Merlin Meadows Campground to Fish Creek Parking Lot
Distance: 16 km
Elevation Gain: 475 m Elevation Loss: 785 m
Time: 5 hours
We woke up to grey skies on our last day in the mountains. It was a very cold morning but luckily we were able to get another fire started to generate some heat. Because Kim and Pam had to leave early, we made sure to be up by 7:00 am to see them off. Once they left, we let the fire die out, waited for Curtis and Shelby to wake up (we let them sleep in), packed up all of our stuff, said good-bye to our camping companions and then set off for the longest day of the trip. We moved slowly as we knew we had a lot of elevation to gain while making our way up Deception Pass. The trail from Merlin Meadows to Skoki Lodge goes gradually uphill through a thick forest. Once you move past the Lodge, you walk for a bit through a meadow that is adjacent to the river that runs past the Lodge itself.
After a short uphill climb, you find yourself walking into an even bigger meadow. There is green for as far as the eye can see.
Right around this time we began to hear the sound of a helicopter flying through the clouds. When we looked up, we saw a helicopter carrying the packages for Skoki by a rope heading towards where we had just come from. The helicopter would continue to keep us company as it moved back and forth as we walked the rest of the trail. There are definitely a lot of items to be transferred!
While we were in the meadow, the trail forked off to the right. This is where the unofficial trail for Packer’s Pass begins. Several other hikers told us that they were going to take this trail as it brings you closer to the Skoki Lakes on the way but it’s also more of a scramble, so we continued to head towards Deception Pass.
Moving up Deception Pass from this side includes a slow but grueling ascent through sporadic trees and a river off to the left.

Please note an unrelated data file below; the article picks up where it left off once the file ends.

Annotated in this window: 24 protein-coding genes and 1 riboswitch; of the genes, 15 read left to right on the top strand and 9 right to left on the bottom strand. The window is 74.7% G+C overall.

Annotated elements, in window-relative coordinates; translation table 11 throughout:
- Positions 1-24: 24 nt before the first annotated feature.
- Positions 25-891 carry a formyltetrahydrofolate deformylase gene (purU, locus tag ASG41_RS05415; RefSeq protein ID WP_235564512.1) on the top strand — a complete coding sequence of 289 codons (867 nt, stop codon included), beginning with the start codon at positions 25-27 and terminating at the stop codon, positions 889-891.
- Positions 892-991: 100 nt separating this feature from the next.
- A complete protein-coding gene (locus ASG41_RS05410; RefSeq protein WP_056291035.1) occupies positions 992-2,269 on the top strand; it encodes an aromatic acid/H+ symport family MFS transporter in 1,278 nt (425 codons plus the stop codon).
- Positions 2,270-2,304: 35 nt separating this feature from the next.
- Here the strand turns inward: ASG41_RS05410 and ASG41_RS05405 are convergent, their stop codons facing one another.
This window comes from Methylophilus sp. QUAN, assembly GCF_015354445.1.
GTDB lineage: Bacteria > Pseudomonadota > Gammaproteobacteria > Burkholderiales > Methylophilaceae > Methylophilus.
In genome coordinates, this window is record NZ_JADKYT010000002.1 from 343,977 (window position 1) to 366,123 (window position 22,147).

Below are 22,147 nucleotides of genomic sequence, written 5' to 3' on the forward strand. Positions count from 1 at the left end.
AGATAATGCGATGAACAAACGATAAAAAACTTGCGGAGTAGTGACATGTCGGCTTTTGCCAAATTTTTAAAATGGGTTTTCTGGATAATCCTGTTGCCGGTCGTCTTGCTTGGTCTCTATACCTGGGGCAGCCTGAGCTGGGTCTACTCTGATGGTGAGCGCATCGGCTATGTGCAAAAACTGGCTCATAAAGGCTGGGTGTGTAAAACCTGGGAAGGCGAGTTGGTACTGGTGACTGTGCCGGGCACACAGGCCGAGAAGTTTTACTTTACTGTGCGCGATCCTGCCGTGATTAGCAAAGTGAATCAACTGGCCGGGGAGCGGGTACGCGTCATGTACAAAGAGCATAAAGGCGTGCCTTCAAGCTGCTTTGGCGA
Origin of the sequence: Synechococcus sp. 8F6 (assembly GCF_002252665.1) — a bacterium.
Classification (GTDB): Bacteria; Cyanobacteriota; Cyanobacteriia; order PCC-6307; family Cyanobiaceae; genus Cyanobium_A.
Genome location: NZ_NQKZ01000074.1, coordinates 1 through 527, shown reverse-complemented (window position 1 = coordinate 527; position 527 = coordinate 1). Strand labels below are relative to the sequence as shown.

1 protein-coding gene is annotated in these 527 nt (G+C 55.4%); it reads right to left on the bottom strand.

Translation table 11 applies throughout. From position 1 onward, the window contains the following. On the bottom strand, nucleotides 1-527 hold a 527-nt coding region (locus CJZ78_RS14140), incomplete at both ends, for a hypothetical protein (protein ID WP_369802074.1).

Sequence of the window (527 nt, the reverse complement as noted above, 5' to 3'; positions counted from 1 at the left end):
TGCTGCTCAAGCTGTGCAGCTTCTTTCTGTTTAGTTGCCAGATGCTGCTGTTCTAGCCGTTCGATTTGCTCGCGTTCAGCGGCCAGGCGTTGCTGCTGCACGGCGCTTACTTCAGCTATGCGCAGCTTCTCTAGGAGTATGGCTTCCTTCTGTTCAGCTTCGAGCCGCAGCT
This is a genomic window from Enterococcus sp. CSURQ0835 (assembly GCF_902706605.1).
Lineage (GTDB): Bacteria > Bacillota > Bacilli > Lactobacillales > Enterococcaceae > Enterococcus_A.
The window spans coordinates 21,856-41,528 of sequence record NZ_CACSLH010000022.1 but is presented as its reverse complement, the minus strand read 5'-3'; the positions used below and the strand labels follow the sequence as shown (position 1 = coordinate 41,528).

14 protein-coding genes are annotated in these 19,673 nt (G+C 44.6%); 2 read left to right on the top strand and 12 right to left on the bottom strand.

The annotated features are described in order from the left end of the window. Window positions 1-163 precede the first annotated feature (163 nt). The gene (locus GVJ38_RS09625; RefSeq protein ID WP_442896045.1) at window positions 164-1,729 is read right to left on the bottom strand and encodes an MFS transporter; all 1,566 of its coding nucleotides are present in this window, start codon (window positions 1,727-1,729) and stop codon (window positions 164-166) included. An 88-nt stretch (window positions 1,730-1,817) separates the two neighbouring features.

As you continue to climb, you are eventually greeted with the view of the Skoki Lakes far off in the distance. It’s a great point to stop and catch your breath.
After that, we continued to head up until the trees disappeared and all we were left with was grassy, barren and exposed land heavily populated with ground squirrels.
Unfortunately, right around this point the sky decided to open up a bit. Because we were so high up, the precipitation was a mix between rain and sleet. We sat down at the top of Deception Pass for a short lunch break and then continued on our way, enjoying the view of both sides of the Pass as much as we could in the cold.
It really was an amazing view despite the bad weather: an endless valley on one side with Ptarmigan Lake on the other.
Shelby and Curtis were especially happy to be finished with the hardest part of the trail. After that, it was a quick, steep descent down to Ptarmigan Lake.
There were a few smaller hills returning back to the fire road, but for the most part, the hardest part was getting through all of the rain and sleet.
It didn't really let up until we reached the Halfway Hut, which made the perfect spot to seek refuge and have another lunch break. By this point, everyone was pretty eager to get home and take off their boots (especially Curtis who had made the mistake of not breaking in his new boots beforehand and thus had to deal with blisters the entire way back).
The fire road seemed to take even longer on the way down as it did on the way up. The one bonus was that the clouds had mostly cleared so we ended our hike with sunny skies. Once we finally reached the parking lot, we asked another hiking group to take one last group picture of us before we all loaded up our cars and waved good-bye to the mountains.
I was sad to go. I probably could have stayed there for another week and been happy. But returning to Calgary and getting a Peter’s Drive-through cheeseburger and milkshake definitely made it easier!